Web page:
Spanish controversialist, who was called upon to suffer for his faith, an attempt being made to convert him to Christianity by force. Despite cruel persecution, he remained true to his convictions, although he was robbed of all his possessions and reduced to poverty. Before long he was chosen rabbi by the community of Avila, where he was compelled to carry on a religious debate, about 1372, with the convert John of Valladolid in the presence of Christians and Mohammedans. It was an easy task for Moses ha-Kohen, who was acquainted with the Christian sources, to refute in four debates the arguments of his opponent, who tried to prove the Christian dogmas from the Scriptures. Soon afterward he was obliged to enter upon a new contest with a disciple of the convert Abner of Burgos, with whose writings, especially with his "Mostrador de Jeosticia," Moses was thoroughly acquainted. In 1374, at the desire of the members of his community, he wrote, in the form of a dialogue between a Jew and a Christian, the main substance of his debates, which treated of the Trinity, of the virginity of Mary, of sacrifice, of the alleged new teachings of Jesus and of the New Testament, of the seven weeks of Daniel, and of similar matters. His book, which is divided into seventeen chapters, dealing with 125 passages emphasized by Christian controversialists, is entitled "'Ezer ha-Emunah" (The Support of Faith). It was sent by its author to David ibn Ya'ish at Toledo, and manuscripts of it are found at Oxford, Berlin, Parma, Breslau, and elsewhere.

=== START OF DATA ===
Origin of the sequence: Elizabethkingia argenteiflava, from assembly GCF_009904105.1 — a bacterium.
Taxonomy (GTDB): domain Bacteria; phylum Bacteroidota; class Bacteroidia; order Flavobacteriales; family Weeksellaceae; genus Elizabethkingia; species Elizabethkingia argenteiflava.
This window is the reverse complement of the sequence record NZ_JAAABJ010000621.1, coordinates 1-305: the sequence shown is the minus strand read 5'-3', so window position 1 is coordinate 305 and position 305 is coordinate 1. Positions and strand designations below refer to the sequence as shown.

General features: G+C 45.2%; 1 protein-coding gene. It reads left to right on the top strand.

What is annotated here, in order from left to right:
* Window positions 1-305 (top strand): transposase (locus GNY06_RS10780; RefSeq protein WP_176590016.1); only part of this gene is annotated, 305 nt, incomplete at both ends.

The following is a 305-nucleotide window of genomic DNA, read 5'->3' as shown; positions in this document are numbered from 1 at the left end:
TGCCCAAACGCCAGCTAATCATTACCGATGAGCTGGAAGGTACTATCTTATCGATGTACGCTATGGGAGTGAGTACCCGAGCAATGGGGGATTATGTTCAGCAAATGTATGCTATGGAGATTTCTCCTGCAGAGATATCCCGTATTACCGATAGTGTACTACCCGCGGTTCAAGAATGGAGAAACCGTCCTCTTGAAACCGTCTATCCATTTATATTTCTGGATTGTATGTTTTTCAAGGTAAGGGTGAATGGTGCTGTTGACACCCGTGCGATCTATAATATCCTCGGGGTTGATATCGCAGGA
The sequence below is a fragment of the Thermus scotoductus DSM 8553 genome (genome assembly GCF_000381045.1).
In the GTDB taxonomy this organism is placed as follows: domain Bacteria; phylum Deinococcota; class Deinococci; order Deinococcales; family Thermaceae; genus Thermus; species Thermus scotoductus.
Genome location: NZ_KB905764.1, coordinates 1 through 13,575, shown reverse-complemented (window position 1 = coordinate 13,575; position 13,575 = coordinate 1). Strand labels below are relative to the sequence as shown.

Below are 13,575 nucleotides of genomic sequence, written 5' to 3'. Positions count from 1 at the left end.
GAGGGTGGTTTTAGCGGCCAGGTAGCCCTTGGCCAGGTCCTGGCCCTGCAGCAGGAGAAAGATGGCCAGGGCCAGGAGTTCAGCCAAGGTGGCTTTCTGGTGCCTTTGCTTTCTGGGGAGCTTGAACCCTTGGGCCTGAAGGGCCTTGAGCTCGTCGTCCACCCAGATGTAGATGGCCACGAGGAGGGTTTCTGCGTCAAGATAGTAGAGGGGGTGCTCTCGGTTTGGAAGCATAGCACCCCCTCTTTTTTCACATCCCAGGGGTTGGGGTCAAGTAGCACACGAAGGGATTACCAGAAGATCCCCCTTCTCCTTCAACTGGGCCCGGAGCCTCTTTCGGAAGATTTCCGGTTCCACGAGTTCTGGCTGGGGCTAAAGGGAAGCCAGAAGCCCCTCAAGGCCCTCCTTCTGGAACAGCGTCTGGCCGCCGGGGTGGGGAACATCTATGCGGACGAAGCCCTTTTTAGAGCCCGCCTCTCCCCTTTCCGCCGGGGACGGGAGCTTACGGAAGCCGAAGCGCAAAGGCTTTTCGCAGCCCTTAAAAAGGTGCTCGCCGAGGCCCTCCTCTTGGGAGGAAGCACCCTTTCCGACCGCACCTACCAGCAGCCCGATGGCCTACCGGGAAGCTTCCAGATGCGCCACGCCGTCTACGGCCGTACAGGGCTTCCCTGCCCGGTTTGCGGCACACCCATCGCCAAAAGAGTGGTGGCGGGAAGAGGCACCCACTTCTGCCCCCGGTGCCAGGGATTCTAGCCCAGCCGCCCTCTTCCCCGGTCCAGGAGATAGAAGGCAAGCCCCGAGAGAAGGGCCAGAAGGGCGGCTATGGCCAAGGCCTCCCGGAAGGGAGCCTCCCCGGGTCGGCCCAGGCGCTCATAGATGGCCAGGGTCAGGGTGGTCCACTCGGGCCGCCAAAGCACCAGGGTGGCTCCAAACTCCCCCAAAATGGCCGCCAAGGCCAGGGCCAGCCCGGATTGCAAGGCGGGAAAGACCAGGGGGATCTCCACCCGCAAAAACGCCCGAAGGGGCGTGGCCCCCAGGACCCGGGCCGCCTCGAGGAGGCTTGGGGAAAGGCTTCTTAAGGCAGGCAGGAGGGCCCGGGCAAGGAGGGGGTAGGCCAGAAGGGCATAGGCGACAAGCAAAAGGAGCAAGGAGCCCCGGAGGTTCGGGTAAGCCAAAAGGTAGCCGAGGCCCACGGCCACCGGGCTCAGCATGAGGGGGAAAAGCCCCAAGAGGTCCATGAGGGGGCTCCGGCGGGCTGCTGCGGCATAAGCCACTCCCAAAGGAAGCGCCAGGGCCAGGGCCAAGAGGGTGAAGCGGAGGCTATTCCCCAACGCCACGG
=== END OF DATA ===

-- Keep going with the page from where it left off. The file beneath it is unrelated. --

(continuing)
• De Rossi-Hamberger, Hist. Wörterb. pp. 317 et seq.;
  • Grätz, Gesch. 3d ed., viii. 20-21;
  • Neubauer, Jewish Interpretations of the Fifty-third Chapter of Isaiah, p. 10;
  • Steinschneider, Verzeichnis der Hebräischen Handschriften der Königlichen Bibliothek zu Berlin, p. 51;
  • idem, Hebr. Bibl. ii. 85, note 10.
J. M. K.
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